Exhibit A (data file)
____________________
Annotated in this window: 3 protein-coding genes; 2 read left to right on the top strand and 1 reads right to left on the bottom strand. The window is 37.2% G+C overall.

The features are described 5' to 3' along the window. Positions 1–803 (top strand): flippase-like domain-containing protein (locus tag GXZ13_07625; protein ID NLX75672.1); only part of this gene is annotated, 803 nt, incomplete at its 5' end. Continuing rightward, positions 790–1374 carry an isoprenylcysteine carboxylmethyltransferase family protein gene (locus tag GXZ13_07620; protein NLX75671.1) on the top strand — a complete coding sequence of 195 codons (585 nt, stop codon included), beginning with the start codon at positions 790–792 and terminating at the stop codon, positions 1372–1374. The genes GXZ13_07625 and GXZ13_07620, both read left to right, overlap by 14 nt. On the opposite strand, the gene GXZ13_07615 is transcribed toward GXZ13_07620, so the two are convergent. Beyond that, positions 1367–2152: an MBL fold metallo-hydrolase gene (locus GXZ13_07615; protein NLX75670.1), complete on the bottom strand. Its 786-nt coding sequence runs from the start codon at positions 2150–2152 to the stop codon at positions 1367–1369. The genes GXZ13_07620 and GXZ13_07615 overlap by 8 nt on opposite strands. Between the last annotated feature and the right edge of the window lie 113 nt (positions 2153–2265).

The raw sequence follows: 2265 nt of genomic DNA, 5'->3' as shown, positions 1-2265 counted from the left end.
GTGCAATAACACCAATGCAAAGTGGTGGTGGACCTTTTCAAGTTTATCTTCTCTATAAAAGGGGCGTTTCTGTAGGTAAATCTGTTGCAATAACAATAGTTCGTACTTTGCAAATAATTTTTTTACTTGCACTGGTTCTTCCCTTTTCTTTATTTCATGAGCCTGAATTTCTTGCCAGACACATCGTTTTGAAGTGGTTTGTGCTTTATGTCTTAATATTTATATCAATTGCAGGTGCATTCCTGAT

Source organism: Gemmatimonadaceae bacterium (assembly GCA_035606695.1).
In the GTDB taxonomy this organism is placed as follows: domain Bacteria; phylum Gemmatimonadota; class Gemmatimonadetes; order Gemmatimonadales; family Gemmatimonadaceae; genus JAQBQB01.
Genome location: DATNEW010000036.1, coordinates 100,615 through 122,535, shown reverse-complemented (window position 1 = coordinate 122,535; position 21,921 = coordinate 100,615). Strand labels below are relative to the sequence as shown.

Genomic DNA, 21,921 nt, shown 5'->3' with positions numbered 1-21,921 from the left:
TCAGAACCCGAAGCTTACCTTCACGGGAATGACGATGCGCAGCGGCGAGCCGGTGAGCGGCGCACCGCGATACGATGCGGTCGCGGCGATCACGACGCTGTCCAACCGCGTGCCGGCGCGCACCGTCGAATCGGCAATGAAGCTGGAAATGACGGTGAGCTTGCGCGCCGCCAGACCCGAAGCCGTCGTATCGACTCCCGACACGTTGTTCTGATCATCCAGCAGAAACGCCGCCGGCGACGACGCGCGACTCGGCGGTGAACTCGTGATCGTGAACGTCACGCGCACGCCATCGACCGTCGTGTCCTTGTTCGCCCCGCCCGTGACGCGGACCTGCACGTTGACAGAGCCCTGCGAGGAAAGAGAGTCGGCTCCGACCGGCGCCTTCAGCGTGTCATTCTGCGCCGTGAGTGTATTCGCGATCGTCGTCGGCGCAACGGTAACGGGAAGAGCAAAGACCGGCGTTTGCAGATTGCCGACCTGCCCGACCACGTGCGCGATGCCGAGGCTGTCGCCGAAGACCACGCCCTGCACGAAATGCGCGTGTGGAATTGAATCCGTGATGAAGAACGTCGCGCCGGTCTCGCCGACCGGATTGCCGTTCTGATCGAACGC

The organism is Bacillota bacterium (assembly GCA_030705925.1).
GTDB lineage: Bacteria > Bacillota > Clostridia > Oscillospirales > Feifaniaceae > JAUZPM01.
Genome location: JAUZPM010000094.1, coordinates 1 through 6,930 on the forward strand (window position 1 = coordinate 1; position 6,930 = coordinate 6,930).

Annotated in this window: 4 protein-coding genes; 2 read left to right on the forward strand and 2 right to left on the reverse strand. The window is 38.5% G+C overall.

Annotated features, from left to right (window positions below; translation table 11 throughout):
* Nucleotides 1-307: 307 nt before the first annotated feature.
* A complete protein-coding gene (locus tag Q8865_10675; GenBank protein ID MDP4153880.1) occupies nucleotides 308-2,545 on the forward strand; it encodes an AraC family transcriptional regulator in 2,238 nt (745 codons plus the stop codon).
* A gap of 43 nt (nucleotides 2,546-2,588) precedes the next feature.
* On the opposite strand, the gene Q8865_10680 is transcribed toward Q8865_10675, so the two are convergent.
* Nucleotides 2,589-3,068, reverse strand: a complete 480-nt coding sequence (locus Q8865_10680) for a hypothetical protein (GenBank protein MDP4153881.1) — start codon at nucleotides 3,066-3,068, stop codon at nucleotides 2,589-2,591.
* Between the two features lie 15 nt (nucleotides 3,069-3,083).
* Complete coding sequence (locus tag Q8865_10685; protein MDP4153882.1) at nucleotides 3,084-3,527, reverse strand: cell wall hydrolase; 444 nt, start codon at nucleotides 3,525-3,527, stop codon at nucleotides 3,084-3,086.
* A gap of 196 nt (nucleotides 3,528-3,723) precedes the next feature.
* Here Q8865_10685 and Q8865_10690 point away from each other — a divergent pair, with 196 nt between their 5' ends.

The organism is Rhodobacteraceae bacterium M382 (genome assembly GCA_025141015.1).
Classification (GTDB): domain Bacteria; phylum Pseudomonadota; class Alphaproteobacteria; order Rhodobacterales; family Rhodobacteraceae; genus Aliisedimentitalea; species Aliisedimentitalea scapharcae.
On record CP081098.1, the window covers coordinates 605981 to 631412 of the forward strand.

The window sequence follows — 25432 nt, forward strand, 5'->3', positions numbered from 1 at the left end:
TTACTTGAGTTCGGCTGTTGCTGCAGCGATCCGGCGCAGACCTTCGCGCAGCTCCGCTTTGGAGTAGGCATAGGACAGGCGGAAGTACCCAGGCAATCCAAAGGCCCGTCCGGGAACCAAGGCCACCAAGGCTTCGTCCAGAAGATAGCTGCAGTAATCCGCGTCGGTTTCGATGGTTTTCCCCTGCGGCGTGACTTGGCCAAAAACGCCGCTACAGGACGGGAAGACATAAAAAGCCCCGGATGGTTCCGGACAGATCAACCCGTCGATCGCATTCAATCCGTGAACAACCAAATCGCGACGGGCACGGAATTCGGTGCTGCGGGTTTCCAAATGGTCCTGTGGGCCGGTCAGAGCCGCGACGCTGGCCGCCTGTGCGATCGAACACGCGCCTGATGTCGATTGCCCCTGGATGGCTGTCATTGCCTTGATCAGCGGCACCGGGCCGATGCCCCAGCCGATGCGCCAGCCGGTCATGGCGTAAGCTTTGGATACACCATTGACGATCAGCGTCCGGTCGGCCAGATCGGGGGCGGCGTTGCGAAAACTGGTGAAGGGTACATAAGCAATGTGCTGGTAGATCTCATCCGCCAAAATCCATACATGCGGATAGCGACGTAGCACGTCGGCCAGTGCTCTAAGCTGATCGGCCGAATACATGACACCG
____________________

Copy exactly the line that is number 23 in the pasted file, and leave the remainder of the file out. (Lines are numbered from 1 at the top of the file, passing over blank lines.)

* Here Q8865_10685 and Q8865_10690 point away from each other — a divergent pair, with 196 nt between their 5' ends.